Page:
The impact of the pandemic on the revenue receipts of the Central and state governments has been devastating. The total average collection of GST revenue in April and May is only Rs 94,323 crore, just 46 per cent of the previous year’s average bimonthly receipts. The states have been guaranteed 14 per cent annual growth in GST revenue over the base year of 2015-16. Any shortfall has to be compensated from the receipts of Compensation Cess imposed on selected commodities that attract a GST of 28 per cent .
The Compensation Cess Fund had already been under severe stress as the GST revenues have been far from buoyant. The increase in revenue in 2019-20 has been a meagre 3.8 per cent compared to the previous year. The result is that even after paying Rs 1.2 lakh crore as compensation, the payments were three months in arrears at the end of the financial year. And now with the pandemic, the fund requirement for compensation has dramatically increased. The payments are in arrears by more than Rs 1 lakh crore already.
If fund requirements have been ballooning on the one hand, fund availability has been shrinking on the other. The collection of Compensation Cess in the months of April-May is only Rs 7,332 crore. The total balance is just Rs 8,013 crore. This raises a fundamental question: How can the gap between fund availability and fund requirement be bridged?
Hypothetically, there are three solutions. One is to revise the compensation formula. From the start of deliberations on GST, the states had made it clear that they would support constitutional amendment and the GST legislation only if they were given iron-clad guarantees of compensation enshrined in the Constitution itself. Accordingly, the Constitution was also amended and Parliament passed the GST (Compensation to States) Act.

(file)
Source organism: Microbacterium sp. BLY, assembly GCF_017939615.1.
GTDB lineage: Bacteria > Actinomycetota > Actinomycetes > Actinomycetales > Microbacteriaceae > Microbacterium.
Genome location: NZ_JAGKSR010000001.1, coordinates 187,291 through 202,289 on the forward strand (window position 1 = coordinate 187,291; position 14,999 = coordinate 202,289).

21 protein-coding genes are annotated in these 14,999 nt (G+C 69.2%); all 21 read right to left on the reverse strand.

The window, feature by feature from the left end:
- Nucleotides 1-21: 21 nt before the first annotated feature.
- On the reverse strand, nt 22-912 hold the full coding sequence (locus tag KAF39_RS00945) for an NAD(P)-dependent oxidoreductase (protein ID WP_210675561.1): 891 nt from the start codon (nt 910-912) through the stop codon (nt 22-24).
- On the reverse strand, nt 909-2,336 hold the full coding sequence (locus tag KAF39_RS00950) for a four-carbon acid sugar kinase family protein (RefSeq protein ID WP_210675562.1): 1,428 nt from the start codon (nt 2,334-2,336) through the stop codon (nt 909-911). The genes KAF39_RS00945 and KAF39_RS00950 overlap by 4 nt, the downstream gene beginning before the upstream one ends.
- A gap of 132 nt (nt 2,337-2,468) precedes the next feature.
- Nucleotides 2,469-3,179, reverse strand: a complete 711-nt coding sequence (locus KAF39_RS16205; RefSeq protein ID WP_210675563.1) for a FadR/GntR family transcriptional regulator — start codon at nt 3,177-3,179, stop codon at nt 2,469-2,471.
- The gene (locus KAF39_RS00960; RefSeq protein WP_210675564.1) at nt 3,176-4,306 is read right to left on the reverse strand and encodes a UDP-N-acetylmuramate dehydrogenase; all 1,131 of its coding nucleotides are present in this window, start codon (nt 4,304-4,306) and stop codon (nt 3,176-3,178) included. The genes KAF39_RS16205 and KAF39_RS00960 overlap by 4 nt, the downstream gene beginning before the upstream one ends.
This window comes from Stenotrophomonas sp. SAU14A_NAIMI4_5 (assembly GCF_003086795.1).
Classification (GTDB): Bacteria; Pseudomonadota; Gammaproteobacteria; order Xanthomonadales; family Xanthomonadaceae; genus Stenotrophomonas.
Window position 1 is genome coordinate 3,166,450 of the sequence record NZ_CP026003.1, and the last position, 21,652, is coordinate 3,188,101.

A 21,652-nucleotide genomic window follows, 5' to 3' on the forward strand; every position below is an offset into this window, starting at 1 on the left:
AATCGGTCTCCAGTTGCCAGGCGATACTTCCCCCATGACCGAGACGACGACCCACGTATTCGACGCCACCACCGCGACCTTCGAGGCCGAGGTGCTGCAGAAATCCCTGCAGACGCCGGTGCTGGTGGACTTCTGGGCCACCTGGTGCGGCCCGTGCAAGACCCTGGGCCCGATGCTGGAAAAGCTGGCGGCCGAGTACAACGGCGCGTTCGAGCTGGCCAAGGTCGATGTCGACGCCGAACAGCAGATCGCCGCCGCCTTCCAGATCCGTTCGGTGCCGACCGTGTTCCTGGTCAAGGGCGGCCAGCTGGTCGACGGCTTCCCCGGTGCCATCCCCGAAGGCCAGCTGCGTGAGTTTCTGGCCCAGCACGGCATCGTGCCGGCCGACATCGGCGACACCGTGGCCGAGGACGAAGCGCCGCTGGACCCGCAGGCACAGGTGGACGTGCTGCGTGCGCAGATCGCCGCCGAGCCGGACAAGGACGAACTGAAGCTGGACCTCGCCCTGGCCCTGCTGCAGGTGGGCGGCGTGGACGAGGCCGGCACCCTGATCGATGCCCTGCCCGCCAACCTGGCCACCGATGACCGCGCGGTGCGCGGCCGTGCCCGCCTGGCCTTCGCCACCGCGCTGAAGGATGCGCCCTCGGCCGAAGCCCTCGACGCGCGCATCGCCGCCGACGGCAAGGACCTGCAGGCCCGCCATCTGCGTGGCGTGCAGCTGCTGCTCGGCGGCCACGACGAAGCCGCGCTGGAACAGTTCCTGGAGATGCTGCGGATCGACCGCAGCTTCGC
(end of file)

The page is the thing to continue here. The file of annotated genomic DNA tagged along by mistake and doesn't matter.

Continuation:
It was after much deliberation that the 14 per cent growth was guaranteed to the states. But the optimistic mood regarding the buoyancy of GST prevailing then has not been borne out by the actual outcome even after three years. The implementation has been lacklustre, with the IT backbone yet to be completed and tax administration handicapped by too many impediments. Further, the pre-election sharp reductions in tax rates without serious examination of the revenue implications have also contributed to the fall in revenue. The current rates are not revenue neutral.
It is in this context that the 15th Finance Commission Chairman formally proposed in the GST Council that it should revisit the formula. The Council refused to even consider the proposal and was unanimous in rejecting it. The response would not be different even now.
The second option is to increase the Compensation Cess rate or bring additional commodities in its net. However, there is very little chance for any proposal to increase tax rates to be approved during the pandemic slump period. Even the proposal for resolving the inverted duty structure of cloth, footwear and fertiliser, which is creating serious problems for the manufacturing sector, was rejected by the Council because it involved an upward shift of the final products to a higher tax bracket.